As you follow this small trail you reach the grand finale – The Pulgas Water Temple. This monument is beautiful. Like a Greek Parthenon complete with a gorgeous water reflecting pool, this is a beautiful monument in honor of our precious resource – water.
According to the San Francisco Public Utilities Commission, the fluted columns of this monument were designed intentionally to reflect the architecture of ancient Greeks and Romans whose engineering methods were used to build the new water system.
Pulgas Water Temple was designed in the Beaux Arts style by William Merchant, a San Francisco architect.
Artist and master stone carver Albert Bernasconi brought Merchant’s Greek and Roman style drawings to life. The San Francisco Utilities Commission web site describes the engraving above the column in this way: “The engraving expresses the city’s joyful relief: I give waters in the wilderness and rivers in the desert, to give drink to my people.”
On a weekday, this park is serene and peaceful. Very few visitors were here on the Friday that we went. We strolled around the monument and grassy area, and enjoyed the peace and quiet of this wonderful little park.
There are multiple educational boards that share details on how fresh drinking water is brought to our area. I found all this to be so informative, and I have newfound respect for the engineers who made this aqueduct possible to provide drinking water to the Bay Area. It is very cool!
I learnt a lot about our local drinking water supply from those educational boards
I’ve stopped by the Crystal Springs Reservoir and San Andreas Lake countless times on my way to Half Moon Bay, but I never knew they store drinking water for San Francisco.
You don’t need much time at the park; it’s very small. I got the impression that this monument is not something that was presented necessarily as a tourist attraction, but rather to pay tribute and to thank the people who worked on the water project.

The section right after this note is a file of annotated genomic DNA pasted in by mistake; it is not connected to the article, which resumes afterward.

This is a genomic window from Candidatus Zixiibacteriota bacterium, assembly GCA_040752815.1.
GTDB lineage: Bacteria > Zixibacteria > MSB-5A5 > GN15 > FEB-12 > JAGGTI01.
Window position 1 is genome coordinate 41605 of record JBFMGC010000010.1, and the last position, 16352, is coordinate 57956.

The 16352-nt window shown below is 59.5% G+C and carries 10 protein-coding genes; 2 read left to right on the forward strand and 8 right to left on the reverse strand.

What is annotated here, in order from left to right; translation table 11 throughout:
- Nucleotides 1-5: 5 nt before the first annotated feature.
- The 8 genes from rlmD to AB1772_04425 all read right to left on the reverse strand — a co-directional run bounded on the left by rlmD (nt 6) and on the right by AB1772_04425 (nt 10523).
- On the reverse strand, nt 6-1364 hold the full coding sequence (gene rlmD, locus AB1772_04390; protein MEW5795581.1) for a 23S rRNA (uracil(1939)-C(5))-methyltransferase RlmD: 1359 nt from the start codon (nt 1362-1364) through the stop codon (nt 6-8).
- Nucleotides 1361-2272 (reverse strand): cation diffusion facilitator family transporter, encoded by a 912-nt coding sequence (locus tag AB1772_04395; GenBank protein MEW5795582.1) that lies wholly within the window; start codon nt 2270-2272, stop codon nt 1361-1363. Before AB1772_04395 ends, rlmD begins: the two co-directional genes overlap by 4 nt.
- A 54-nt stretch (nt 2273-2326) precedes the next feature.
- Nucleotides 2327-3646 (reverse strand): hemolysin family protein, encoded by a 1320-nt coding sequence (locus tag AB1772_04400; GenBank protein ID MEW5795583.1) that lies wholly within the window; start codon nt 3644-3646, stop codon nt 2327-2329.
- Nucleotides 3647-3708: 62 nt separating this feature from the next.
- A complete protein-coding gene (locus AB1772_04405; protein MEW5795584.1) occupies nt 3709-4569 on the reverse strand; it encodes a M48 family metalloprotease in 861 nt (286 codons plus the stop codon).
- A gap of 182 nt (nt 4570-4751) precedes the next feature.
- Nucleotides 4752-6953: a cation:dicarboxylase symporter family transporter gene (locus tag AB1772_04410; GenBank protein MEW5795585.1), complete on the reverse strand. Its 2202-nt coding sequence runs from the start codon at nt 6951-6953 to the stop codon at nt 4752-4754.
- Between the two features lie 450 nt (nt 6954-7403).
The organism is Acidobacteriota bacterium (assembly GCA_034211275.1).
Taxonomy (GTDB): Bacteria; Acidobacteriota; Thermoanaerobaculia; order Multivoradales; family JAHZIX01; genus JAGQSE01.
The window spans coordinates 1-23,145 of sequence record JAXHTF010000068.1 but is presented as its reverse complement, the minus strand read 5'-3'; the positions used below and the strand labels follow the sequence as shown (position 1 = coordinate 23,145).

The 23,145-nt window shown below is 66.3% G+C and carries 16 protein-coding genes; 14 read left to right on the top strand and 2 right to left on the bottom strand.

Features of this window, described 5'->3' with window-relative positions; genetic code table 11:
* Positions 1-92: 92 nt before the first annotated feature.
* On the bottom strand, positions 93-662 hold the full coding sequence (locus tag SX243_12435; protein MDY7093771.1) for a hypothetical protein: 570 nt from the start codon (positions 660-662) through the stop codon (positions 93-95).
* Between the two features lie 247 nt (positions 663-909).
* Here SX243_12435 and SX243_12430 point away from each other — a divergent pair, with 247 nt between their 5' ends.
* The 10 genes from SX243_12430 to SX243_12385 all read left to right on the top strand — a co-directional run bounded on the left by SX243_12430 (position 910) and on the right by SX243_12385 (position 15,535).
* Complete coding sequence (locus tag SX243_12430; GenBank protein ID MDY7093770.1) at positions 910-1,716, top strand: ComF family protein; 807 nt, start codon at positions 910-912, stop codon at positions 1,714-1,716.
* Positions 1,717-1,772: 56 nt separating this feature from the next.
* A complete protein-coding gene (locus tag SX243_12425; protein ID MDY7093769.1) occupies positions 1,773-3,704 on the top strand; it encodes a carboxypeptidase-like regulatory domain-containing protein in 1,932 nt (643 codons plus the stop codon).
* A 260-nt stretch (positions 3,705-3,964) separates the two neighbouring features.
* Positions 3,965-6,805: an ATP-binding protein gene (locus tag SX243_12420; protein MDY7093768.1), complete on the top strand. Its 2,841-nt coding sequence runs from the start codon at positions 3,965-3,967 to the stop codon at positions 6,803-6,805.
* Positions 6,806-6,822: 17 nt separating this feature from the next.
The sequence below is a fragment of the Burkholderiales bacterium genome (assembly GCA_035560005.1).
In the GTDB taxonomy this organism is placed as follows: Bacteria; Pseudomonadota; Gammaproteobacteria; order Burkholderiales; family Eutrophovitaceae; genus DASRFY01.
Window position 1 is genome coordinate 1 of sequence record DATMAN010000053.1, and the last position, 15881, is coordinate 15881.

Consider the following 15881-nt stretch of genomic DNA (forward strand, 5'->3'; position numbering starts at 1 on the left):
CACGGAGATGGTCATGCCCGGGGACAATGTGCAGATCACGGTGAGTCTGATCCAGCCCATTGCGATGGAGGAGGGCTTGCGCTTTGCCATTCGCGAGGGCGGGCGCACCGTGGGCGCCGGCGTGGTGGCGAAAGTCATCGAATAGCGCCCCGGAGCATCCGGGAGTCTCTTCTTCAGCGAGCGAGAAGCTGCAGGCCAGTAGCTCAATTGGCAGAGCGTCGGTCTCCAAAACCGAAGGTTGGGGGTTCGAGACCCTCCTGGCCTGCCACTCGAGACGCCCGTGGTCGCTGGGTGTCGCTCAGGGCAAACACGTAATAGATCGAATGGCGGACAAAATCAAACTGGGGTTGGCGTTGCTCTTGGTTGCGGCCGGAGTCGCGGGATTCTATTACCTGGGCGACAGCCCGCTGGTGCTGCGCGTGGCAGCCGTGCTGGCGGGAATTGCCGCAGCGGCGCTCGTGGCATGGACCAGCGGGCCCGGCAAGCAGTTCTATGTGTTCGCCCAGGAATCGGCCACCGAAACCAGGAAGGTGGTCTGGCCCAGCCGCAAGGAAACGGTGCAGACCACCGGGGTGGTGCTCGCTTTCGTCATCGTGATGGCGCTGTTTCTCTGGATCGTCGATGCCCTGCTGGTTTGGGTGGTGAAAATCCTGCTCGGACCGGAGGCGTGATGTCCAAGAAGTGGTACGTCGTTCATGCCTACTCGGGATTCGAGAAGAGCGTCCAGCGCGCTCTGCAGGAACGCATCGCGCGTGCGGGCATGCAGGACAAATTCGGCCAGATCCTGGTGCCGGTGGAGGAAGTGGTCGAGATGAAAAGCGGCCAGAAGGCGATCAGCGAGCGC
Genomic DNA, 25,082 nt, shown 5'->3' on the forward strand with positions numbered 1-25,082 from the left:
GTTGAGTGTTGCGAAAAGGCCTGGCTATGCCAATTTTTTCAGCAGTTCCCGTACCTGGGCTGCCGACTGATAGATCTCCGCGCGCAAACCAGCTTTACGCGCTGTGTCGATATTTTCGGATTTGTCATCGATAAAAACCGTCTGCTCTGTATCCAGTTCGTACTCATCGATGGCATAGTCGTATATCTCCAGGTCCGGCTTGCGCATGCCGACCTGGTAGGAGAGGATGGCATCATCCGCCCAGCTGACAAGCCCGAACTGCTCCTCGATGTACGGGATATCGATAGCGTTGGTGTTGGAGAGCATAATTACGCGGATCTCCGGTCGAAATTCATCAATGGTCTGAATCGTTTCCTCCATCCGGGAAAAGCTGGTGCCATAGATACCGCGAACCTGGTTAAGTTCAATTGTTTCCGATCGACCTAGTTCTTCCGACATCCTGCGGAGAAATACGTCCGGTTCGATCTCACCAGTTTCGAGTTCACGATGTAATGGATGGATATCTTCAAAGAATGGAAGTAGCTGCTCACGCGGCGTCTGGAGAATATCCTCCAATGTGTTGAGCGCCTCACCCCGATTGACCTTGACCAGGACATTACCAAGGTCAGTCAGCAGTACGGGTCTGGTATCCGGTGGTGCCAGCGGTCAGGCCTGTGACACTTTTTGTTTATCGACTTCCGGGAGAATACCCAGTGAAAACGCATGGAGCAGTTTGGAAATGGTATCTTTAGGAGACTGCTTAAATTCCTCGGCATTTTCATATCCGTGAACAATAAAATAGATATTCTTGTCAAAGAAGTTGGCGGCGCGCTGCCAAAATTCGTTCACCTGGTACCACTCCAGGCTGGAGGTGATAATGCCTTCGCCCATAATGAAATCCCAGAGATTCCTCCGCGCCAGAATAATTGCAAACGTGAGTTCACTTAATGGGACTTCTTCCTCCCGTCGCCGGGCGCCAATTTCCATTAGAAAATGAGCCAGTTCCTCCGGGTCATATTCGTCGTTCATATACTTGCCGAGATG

The objective of this monument is more to honor the engineers, architects, and workforce who designed and built the water system to bring fresh drinking water from the Sierra Nevada Mountains all the way down to our area.
You know how every year the state measures the snow pack in the Sierra Nevada Mountains?
I understand now how important that snowpack is to our drinking water supply, as this is the melted snowpack that flows in the aqueducts to the Bay Area.
The Pulga Water Temple park was very enlightening. It gave us new appreciation, and a better understanding of the infrastructure that enables fresh drinking water to arrive in our faucets in our kitchens and baths. This was a fascinating experience for me.
If you have time on a weekday, stop by the Pulgas Water Temple. It’s a fun and enducational excursion to get an idea of how our drinking water is brought to our homes. Here is a link for more information San Francisco Public Utilities Commission
From the Pulgas Temple you can head North on Hwy 280 to check out the Crystal Springs Reservoir and the San Andreas Lake. This area is very scenic and is another popular bike trail.
The Stanford University web site The San Andreas fault and the Bay Area describes the “Water Temple” as the area where the two lakes – San Andreas Lake and the Crystal Springs Reservoir, store fresh mountain drinking water for the city of San Francisco and the surrounding Bay Area cities. In fact these two lakes are the primary water source for the City of San Francisco.
After visiting this park you can head to Palo Alto and University Avenue where tons of restaurants and cafes line the strip, or head to Stanford Shopping Center, an outdoor mall with flagship stores and restaurants.